Lawmakers, advocacy groups close to compromise
If Union County towns prove they can provide necessary services to outlying areas, the state will sign off on their plans for involuntary annexation. That’s the focus of a compromise bill making it’s way through the General Assembly, as lawmakers work to avoid a long term moratorium on the involuntary practice.
To date, lawmakers have filed five bills to reform or restrict the forced annexation authority of municipal governments; from small towns like Marvin to major cities like Charlotte. Since 1959 when forced annexations were first allowed, landowners unwilling to join the towns could only file a lawsuit and leave the decision up to a judge. The practice is one the North Carolina League of Municipalities has long endorsed, with the group opposing any type of ban, along with many of the counties and towns it represents.
“Our cities and towns do not want to see a moratorium on all annexations this session,” NC League of Municipalities Director of Governmental Affairs Kelli Kukura said. “We believe that is crippling to balanced growth and the economy, not to mention unfair in that near town residents also benefit from the city and should be paying a fair share.”
The League had previously opposed any type of bill that puts restrictions on involuntary annexation, arguing that was a process towns should be allowed to continue doing. However after looking at some of the other options being proposed this session, including one bill that would force towns who fail to meet the annexation requirements to dissolve, Kukura said the League is willing to support a compromise, in order to move forward.
“We believe (HB845) may be the best we can do to avoid a moratorium this session,” Kukura said. “From what we understand, the bill will be extremely restrictive on cities and towns and will have a significant cost burden, but (it) would be better than not being able to annex anywhere.”
House Bill 845 would force any town looking to annex property to prove it can provide services the people in that area currently don’t have. That includes any type of police or fire protection, street maintenance or trash collection. In cases such as the recent annexation attempts by the village of Marvin, since the would be residents already get police protection from the county, showing that the village has a contract deputy wouldn’t count as a service. In order for the annexation to be approved, the village would have to show additional benefits it could provide.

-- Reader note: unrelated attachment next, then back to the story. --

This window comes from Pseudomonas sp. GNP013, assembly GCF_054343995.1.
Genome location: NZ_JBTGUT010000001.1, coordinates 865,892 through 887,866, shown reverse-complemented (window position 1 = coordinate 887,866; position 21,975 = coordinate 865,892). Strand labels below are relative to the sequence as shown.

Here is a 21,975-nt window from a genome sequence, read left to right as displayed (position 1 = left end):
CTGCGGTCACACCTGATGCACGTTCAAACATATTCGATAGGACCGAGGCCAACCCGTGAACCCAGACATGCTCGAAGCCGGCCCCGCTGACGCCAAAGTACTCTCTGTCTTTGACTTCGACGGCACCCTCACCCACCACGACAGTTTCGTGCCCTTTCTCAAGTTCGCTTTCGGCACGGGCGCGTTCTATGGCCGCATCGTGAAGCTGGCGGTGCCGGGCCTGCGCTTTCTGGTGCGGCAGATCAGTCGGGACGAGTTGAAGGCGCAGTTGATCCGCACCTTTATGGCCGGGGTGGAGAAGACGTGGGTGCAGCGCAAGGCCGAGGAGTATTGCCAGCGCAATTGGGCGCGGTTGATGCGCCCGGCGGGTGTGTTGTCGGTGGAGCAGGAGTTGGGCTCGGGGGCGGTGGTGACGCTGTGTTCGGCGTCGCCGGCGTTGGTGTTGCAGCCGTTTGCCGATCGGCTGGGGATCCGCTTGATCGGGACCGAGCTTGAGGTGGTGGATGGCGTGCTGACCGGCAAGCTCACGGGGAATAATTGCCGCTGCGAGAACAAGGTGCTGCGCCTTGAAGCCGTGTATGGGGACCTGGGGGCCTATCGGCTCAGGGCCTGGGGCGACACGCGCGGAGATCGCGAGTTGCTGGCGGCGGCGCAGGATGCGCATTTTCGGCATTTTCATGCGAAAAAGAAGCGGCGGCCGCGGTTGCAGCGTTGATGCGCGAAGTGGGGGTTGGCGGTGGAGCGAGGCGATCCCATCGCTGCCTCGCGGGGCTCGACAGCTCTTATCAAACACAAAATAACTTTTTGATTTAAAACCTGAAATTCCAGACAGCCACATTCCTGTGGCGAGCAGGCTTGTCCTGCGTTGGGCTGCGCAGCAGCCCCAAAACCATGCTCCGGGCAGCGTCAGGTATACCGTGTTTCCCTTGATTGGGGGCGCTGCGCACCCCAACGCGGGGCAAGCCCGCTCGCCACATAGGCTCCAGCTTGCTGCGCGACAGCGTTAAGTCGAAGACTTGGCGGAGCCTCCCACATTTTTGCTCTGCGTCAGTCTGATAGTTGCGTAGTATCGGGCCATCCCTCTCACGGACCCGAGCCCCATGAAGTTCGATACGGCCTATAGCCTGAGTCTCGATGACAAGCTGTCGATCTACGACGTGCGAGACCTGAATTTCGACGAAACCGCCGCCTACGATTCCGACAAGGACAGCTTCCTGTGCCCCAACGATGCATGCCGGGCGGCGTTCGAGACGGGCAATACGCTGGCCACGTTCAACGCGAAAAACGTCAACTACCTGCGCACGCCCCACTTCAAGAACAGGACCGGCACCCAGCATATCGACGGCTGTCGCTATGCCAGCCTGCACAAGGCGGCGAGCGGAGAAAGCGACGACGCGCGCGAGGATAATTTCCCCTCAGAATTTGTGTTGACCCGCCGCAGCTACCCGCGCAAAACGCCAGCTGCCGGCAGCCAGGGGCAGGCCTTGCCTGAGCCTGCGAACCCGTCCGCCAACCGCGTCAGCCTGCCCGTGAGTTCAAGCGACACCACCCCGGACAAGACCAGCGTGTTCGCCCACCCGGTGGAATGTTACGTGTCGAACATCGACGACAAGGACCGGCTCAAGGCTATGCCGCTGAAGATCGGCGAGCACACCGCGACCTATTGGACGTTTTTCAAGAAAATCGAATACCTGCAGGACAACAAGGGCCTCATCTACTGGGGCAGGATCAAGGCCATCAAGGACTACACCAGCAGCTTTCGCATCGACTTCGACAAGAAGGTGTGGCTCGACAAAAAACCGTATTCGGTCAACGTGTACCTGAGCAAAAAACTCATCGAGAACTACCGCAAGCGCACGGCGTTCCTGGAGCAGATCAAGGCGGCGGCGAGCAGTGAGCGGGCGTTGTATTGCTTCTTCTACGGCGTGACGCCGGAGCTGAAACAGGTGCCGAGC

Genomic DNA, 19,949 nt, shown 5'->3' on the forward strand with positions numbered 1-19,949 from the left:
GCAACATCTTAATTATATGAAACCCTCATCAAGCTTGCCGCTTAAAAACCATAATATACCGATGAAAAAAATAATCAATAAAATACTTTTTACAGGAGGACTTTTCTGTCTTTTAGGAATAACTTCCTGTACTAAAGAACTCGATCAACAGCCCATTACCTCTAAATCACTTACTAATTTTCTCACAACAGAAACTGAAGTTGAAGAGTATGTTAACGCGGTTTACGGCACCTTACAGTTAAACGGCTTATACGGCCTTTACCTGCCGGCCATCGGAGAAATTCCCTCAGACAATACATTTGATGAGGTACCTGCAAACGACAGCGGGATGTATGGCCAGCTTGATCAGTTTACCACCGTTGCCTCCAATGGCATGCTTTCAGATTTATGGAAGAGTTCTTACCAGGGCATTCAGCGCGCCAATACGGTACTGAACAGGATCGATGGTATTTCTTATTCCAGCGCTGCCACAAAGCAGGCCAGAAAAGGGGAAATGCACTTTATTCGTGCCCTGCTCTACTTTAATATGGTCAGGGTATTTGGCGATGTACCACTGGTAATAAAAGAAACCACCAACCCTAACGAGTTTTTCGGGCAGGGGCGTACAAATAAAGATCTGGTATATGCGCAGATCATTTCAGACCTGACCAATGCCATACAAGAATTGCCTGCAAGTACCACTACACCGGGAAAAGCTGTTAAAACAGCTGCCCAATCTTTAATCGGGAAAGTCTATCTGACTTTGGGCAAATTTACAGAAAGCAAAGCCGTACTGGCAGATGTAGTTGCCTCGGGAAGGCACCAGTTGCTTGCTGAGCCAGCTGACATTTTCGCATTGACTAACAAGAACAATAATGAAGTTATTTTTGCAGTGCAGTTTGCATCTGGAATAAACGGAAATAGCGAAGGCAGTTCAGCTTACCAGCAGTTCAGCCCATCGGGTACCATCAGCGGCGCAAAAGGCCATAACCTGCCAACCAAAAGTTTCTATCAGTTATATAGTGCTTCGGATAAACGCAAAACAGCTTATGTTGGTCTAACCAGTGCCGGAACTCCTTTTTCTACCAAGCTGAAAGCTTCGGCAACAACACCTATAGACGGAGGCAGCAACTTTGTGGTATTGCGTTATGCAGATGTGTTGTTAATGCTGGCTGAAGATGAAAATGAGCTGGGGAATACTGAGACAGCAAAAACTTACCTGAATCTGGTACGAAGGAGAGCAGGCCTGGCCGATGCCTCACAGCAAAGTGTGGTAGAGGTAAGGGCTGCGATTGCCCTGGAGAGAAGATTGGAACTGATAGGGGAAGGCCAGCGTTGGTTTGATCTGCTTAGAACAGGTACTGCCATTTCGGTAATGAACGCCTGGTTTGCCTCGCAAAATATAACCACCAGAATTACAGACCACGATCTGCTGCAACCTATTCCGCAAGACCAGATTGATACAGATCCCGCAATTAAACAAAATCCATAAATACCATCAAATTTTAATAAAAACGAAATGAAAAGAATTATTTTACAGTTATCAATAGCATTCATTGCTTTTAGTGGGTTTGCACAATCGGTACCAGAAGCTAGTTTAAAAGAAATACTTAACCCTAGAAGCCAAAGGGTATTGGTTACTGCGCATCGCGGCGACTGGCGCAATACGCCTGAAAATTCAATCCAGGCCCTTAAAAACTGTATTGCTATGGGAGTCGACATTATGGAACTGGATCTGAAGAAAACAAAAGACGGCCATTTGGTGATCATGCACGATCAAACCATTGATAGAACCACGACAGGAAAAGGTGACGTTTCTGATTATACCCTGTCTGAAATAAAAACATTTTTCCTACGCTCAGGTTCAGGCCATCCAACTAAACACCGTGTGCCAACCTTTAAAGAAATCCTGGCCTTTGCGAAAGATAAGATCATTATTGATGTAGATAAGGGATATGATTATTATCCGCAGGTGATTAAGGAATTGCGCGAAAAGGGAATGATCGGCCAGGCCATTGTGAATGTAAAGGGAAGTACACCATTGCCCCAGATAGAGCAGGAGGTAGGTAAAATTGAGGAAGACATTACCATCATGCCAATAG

The town of Weddington pulled out of a forced annexation in 2010 after facing a similar situation. The annexed property would have included Chatsworth, a subdivision off Providence Road; the neighborhoods of Victoria Lake, Hawkstone and Hampton Fare. A survey of the residents showed 70 percent had no interest in joining Weddington, saying they didn’t see any new or improved services offered. Sheriff’s deputies patrol those areas, and various fire departments and emergency medical services answer calls.
“I support a comprehensive approach to involuntary annexation” Representative Craig Horn said, “I believe that [HB] 845 as written can pass and its a bill that will be acceptable to all the people I represent in Union County”.
The bill would also remove the authority of towns with populations of less than 5000 people from conducting forced annexations and require those cities of sufficient size to provide a timeline for when services would be provided. In the case of water and sewer services, each town would have to provide services within a three and one half year window.
“This bill will stop Marvin and other municipalities” Horn said, “from just grabbing land, with nothing to offer [to property-owners].”
To many of the 24 new freshman representatives in North Carolina House, like Horn, reforming the annexation laws was an issue they campaigned about. Horn said he strongly supports the property-owners of the Walden Pond subdivision and others, who are opposed to the Village of Marvin’s annexation of 14 subdivisions along the New Town Road corridor. The property owners are waging a legal battle which is currently before the North Carolina Court of Appeals.
When asked about the Marvin annexation, Horn felt that Marvin cannot provide the level of services the bill requires and should the Village prevail in court, that he [Horn] would move to have the annexation struck down. “I have been assured by the [House] leadership that we will be able to protect the property-owners of Walden-Pond from being annexed”, Horn said.
House Bill 845 is currently in front of the Rules Committee, where revisions have already swelled the bill to 17 pages from the original five.